It is not possible to capture or kill "cartels" out of existence because they are not actually constituted by individuals. Despite their depiction in popular culture, the drug trade does not rely on hierarchical groups like a conventional military. "Cartels" have no true center of gravity that can be targeted easily because they are dynamic networks of political power and covert influence that are ultimately created and sustained by the demand for illicit commodities.
Demand for drugs seems to be an irreformable part of human nature. Despite criminalization, a steady percentage of the population uses drugs, both legal and illicit. As long as the demand for drugs or other illegal commodities exists, there will always be a financial incentive that will make the risks inherent to the business of supplying that demand acceptable to some.
Not that organized crime is exclusive to the drug trade. Any prohibited commodity is a source of revenue which can be used for whatever money can buy (like political influence) and a lifeblood for nonstate armed groups. Insurgencies, terrorist groups and intelligence services throughout the world all have an interest in influencing those activities.
Operating outside of the law is not a problem for nonstate actors, but state entities are restricted (to some degree) by the law. To get around this, state agents infiltrate nonstate entities through informants or by working covertly in order to control these activities and revenue sources. That's the goal at least.
The bottom line is that if you don't influence it, someone else will.
As long as drugs are prohibited, at best, you can try to control the trade through enforcement actions and covert influence while confounding adversaries attempting the same.
Alternatively, the drug trade could be regulated through a legal framework. Unthinkable until recently, that seems to be changing somewhat but at a glacial pace. Regulating drugs is by no means a perfect solution. A certain percentage of drug users will become addicted to those drugs. That's just the nature of substances that positively reinforce the act of consuming them. Allowing private corporations motivated by profit to sell addictive products associated with very real health and social impacts should be carefully considered.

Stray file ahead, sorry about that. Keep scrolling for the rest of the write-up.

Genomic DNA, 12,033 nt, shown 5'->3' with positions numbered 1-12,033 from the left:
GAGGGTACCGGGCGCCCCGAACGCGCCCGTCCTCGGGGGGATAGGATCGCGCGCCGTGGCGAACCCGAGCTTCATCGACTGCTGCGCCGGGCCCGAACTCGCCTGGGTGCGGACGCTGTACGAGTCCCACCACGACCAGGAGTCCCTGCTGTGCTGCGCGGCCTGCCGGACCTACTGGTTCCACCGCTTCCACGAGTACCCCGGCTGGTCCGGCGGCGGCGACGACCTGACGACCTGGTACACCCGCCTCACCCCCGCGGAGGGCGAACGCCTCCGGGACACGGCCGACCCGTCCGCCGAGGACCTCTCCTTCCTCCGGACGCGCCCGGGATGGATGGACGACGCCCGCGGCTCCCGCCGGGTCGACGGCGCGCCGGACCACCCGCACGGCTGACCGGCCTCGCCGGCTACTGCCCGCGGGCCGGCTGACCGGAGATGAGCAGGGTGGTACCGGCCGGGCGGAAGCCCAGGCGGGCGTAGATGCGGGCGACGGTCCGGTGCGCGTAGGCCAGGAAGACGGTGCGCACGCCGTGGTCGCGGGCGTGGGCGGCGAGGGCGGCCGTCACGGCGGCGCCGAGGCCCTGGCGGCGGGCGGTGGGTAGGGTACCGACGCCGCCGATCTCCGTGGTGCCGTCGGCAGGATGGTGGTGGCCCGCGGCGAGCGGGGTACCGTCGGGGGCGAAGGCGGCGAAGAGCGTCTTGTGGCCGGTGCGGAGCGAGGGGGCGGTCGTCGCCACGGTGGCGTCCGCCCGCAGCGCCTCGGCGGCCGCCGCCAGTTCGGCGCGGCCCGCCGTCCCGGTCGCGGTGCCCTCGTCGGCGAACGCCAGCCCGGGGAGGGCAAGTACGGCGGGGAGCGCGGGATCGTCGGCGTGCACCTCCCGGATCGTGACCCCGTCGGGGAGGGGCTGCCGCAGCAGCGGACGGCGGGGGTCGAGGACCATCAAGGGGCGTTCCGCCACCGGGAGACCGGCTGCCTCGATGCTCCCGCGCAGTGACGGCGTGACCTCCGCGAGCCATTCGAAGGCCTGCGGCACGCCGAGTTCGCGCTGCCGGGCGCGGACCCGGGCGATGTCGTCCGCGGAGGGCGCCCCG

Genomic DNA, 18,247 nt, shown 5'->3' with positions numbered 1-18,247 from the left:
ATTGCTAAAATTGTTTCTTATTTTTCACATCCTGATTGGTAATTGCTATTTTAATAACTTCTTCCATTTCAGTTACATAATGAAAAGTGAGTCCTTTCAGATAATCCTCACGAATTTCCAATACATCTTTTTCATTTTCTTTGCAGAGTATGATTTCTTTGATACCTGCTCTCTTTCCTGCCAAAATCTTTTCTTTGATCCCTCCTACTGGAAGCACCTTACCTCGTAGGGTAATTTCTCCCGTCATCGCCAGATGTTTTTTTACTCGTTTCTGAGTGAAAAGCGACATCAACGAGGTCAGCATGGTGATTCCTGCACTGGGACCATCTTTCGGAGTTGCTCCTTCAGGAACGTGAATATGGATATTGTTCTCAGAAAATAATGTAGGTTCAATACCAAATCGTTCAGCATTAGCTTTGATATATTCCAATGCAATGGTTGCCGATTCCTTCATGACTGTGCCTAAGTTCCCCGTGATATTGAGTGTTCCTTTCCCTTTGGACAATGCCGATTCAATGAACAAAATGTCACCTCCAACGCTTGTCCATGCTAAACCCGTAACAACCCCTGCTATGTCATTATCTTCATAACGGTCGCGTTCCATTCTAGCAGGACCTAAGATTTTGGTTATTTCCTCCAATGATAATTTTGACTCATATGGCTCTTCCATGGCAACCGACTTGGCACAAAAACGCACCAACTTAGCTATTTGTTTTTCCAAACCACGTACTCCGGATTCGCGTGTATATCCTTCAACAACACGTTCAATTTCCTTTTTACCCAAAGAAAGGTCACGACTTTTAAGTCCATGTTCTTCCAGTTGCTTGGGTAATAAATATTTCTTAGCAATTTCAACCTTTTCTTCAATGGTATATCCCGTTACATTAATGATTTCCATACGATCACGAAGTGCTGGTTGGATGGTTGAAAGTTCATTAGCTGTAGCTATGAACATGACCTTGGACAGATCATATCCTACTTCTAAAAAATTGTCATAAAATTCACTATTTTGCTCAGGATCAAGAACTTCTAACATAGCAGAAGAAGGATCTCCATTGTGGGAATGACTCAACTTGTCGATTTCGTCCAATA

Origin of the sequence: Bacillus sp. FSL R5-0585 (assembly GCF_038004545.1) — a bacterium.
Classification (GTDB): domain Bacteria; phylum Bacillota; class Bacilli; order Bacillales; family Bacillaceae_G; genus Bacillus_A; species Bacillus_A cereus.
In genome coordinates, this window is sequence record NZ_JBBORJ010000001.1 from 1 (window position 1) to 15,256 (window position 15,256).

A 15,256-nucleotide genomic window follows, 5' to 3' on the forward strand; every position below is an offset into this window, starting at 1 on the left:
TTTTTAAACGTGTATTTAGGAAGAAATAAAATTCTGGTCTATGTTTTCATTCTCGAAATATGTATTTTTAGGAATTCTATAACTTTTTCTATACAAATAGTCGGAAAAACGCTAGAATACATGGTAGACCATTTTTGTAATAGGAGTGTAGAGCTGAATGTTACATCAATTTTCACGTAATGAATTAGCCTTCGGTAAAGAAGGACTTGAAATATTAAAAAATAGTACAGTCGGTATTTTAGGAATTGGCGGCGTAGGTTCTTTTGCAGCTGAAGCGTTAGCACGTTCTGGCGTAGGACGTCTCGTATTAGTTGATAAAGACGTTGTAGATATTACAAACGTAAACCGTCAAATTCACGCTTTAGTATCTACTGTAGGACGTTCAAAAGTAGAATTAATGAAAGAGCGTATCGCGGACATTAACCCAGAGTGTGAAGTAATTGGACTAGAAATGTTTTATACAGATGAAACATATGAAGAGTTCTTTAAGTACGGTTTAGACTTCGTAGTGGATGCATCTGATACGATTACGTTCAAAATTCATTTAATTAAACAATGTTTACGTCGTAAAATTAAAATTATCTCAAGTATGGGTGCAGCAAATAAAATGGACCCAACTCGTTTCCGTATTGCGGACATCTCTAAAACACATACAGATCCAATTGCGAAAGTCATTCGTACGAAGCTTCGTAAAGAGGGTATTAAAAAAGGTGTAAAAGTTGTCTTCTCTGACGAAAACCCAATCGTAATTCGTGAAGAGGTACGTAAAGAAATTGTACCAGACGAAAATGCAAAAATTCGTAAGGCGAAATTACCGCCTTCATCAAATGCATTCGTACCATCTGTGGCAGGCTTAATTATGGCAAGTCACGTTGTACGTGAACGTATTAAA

However, there are even more perverse incentives for leaving the drug trade within the realm of the underworld. The fact is, there are strategic objectives that can be accomplished through irregular forces like criminal cartels and terrorist groups or wars (nominally) against them.
Criminalizing drugs can also be expedient for domestic political goals. In an interview with one of the architects of the War on Drugs, former Nixon adviser John Ehrlichman explained how drugs were criminalized to suppress dissent against the establishment. According to Ehrlichman:
The Nixon campaign in 1968, and the Nixon White House after that, had two enemies: the antiwar left and black people. You understand what I'm saying? We knew we couldn't make it illegal to be either against the war or black, but by getting the public to associate the hippies with marijuana and blacks with heroin, and then criminalizing both heavily, we could disrupt those communities. We could arrest their leaders, raid their homes, break up their meetings, and vilify them night after night on the evening news. Did we know we were lying about the drugs? Of course we did.
An unfortunate truth is that in a multipolar world with profitable prohibited commodities, there will always be the phenomenon of "cartels" trafficking them. So long as there are illicit trades, there will be political powers competing to exploit them for their own ends. Unless and until drugs are regulated, that's just how it is.